Rickie Lee Jones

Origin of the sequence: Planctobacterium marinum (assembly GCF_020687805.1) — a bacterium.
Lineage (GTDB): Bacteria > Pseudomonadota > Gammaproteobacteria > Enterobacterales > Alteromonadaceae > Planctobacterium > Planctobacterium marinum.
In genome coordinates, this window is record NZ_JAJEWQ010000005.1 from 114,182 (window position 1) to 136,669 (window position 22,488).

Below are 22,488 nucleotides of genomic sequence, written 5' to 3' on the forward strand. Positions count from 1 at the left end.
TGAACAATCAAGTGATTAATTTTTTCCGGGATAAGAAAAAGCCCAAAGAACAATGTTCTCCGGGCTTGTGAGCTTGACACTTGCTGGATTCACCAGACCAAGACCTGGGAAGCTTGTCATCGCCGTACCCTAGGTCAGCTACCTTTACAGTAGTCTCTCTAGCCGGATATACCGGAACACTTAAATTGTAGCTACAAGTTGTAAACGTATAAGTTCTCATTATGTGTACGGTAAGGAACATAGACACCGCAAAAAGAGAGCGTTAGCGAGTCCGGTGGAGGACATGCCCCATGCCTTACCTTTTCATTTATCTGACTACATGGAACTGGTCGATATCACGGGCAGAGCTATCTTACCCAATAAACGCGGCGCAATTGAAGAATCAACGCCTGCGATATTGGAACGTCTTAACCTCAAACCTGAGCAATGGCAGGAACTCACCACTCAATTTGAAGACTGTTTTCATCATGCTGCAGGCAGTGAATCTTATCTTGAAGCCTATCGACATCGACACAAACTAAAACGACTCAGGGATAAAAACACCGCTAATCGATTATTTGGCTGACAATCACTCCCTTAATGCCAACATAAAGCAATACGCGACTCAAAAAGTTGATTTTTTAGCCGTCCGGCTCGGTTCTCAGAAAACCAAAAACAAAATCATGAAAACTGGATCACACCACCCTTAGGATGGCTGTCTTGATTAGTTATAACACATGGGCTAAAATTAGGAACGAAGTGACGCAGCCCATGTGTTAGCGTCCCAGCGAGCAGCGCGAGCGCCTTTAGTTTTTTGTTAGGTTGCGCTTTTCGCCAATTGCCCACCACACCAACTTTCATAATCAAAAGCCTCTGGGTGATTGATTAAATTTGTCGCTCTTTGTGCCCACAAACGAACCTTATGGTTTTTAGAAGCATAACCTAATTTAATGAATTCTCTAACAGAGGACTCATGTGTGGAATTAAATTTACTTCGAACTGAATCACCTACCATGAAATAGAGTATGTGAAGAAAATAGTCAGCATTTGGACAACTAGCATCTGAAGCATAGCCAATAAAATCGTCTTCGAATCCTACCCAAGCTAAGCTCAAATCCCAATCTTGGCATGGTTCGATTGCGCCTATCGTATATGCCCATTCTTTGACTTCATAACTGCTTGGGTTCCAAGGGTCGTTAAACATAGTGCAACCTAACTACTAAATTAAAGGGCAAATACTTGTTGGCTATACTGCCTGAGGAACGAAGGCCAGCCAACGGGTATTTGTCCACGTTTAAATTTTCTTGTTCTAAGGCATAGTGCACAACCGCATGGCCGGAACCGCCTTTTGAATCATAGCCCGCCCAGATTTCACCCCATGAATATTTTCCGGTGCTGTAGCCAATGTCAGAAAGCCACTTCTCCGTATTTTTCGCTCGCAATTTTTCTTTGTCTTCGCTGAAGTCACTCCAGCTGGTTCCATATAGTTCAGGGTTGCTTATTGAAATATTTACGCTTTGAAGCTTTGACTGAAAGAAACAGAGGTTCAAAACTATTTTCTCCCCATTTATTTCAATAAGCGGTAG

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Like Willie Nelson, Rickie Lee Jones is a singular American songwriter with an eloquent soul and a melodic sense that spans a number of genres. And like Nelson, Jones' muse seems to visit only so often these days, so a few decades into her career, she often records other people's songs rather than her own. Like 2012's The Devil You Know, 2000's It's Like This, and 1991's Pop Pop, Kicks is an album devoted to her interpretations of a variety of rock and pop tunes as well as a few old standards, and even when the material is familiar, Jones inarguably finds something very much her own in this material. Kicks was recorded in New Orleans with Jones accompanied by a small army of musicians led by percussionist and co-producer Mike Dillon. While this music doesn't sound like country (even when the pedal steel guitar cries sweetly on Lee Hazlewood's "Houston"), it feels richly Southern in its comfortably laid back but impassioned tone and in the loose precision of the arrangements. Jones is capable of joining in for the tight harmonies of the swing classic "Nagasaki," but on most of the tracks, her phrasing slides gracefully over the tunes, with one foot in jazz and the other in the playful sense of boho cool that's been her hallmark since her 1979 debut LP. The surprises on Kicks come in Jones' choices of material. "Mack the Knife" and "You're Nobody Until Somebody Loves You" seem well-suited to her talents, but most fans wouldn't have expected her to dig into the back catalogs of Bad Company ("Bad Company"), America ("Lonely People"), Steve Miller ("Quicksilver Girl"), or Elton John ("My Father's Gun"). But Jones gives each of them a reading that brings a fresh emotional depth to the lyrics, and the space in Dillon's arrangements gives her all the room she needs to pull the heartache or hard-won wisdom out of these tracks. There's a bit of extra grain around the edges of Jones' voice these days, but her phrasing and imagination are as keen today as they've always been, and the faint sweetness in her delivery has lost none of its power to charm and beguile. Kicks feels like a lesser statement from Jones compared to the more ambitious original material of 2009's Balm in Gilead and 2015's The Other Side of Desire, but as a performer, she's still a unique talent, and the best moments here are a true delight.

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